The Tel Aviv–Jerusalem high-speed railway, connecting Israel’s two largest cities, under construction since 2001 and expected to start regular service in April 2018, made its first test run Sunday, ushering in the almost unimaginable notion of the 28-minute trip from the Mediterranean shore to the City of the Hill.
The cost, $1.8 billion, seems almost trivial compared with the benefits. As Transport Minister Yisrael Katz told reporters: “This will ensure Jerusalem’s status and will give people the ability to live in it and to set up businesses. It will completely change the connection between Jerusalem and the rest of the State of Israel.”
The new high-speed railway will span about 35 miles of electrified double track, running through an extensive system of bridges and tunnels, due to the difficult, mountainous route. Running at the design speed 100 MPH, a passenger entering at the HaHagana Station in Tel Aviv will arrive in the eternal city 28 minutes later, while passengers boarding at Ben Gurion International Airport will be able to head for the Temple Mount in 20 minutes.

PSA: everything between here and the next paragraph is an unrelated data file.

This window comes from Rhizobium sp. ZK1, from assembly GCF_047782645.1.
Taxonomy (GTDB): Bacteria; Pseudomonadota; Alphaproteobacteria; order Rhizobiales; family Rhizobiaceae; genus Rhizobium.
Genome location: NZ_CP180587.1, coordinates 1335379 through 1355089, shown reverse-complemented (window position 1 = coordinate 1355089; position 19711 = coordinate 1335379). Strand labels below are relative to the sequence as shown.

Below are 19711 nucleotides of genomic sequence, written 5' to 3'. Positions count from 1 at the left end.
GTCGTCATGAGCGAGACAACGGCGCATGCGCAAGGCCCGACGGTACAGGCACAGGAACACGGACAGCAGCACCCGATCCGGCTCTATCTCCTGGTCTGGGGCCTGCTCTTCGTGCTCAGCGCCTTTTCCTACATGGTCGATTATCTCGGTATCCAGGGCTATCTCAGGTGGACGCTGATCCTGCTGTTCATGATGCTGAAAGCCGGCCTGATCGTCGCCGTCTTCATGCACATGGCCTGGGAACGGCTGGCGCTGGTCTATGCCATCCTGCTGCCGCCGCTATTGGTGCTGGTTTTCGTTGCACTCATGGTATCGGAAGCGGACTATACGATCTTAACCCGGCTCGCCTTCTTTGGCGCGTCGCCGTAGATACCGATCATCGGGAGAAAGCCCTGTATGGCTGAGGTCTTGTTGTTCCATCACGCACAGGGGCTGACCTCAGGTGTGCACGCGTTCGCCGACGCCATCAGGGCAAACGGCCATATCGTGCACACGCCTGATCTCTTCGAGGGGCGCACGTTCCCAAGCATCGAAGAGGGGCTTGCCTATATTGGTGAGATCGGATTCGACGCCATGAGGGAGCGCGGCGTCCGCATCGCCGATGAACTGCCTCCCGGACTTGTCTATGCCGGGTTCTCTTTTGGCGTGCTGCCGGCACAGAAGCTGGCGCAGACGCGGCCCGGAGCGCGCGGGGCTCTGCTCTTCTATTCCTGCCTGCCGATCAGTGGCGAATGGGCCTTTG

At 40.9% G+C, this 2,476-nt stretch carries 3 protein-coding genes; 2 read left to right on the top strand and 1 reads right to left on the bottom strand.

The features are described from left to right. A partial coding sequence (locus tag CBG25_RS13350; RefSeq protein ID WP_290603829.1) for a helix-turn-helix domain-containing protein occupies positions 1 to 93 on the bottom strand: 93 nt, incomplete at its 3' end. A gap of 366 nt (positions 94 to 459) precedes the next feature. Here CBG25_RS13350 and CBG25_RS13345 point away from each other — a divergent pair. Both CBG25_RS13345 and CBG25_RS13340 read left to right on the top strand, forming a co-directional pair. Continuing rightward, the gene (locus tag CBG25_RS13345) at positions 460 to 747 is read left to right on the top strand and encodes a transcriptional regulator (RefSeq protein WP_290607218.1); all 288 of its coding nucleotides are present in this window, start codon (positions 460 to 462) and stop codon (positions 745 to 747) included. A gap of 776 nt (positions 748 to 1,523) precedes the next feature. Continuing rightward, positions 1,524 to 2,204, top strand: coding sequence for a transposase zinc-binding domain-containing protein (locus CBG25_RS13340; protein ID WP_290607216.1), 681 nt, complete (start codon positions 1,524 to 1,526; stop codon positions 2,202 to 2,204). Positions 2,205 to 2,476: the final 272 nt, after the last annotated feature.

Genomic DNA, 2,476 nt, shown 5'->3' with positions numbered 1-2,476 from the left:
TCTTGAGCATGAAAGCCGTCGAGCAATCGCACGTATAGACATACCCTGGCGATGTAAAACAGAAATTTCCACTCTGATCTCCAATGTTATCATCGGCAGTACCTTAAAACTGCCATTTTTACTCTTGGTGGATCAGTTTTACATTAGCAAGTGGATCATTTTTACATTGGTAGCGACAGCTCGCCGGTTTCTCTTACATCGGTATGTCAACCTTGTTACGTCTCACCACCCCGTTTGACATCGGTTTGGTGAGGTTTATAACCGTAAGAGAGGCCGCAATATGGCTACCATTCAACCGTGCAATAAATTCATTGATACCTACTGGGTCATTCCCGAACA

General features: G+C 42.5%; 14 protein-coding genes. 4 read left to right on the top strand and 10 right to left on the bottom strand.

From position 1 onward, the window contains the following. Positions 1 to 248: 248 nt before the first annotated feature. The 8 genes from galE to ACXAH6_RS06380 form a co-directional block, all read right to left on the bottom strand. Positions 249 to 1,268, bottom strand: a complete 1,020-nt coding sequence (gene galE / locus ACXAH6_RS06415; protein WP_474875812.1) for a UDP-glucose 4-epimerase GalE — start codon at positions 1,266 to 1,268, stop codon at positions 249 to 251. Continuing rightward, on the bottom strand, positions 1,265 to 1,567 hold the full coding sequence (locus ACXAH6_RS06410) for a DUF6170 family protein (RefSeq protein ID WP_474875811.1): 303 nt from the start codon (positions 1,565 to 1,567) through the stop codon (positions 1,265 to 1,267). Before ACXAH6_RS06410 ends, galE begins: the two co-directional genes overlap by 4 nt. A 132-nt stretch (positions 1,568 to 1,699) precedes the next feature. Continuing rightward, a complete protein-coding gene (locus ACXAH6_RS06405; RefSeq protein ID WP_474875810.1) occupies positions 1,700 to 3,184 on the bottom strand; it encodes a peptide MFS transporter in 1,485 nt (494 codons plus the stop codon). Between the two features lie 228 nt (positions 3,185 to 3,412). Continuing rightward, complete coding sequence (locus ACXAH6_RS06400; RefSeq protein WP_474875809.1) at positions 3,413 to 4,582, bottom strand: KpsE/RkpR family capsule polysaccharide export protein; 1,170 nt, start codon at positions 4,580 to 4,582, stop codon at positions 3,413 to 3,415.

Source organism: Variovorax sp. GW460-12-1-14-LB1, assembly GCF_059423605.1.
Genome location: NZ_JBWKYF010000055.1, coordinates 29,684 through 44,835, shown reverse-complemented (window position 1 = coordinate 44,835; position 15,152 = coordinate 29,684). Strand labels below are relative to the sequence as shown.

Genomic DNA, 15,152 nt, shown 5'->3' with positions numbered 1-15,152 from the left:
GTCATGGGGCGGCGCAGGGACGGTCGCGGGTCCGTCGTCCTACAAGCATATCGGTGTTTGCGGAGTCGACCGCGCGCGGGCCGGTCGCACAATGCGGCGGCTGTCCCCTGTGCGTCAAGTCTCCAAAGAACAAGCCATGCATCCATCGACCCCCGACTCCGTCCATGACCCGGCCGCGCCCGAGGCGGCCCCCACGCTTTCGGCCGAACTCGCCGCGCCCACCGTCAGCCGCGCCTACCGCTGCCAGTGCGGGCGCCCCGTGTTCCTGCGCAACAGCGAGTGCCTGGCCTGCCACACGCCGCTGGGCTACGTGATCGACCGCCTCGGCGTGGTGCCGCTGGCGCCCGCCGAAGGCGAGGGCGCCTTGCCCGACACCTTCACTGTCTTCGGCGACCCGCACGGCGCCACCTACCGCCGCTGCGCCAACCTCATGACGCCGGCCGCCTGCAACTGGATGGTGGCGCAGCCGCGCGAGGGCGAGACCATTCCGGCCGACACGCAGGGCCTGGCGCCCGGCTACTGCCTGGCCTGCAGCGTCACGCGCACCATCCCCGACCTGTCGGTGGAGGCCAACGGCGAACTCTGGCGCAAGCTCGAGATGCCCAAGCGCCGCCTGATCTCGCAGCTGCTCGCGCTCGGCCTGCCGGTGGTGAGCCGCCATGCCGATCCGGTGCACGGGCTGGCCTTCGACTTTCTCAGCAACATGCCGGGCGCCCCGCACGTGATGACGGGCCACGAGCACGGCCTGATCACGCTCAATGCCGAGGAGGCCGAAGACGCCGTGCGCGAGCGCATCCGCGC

Speaking of the Temple Mount, the new, high-speed railway has been criticized by the political left and the Palestinian Authority for passing through about 4 miles of Judea and Samaria, most of it through tunnels: one in the Latrun area, the other just north of Mevasseret Zion. The fight over those 4 miles became so controversial, the German company Deutsche Bahn, which advised Israel Railways, withdrew from the project under pressure from pro-Palestinian organizations.
The Italian municipality of Rho near Milan adopted a resolution in November 2011 expressing “moral and political censure” against Pizzarotti, an Italian company based in Parma, for its involvement in the project. The municipality of Naples asked Pizzarotti to withdraw from the project. This despite the fact that the section of the railway involving Pizzarotti is not located in Judea and Samaria.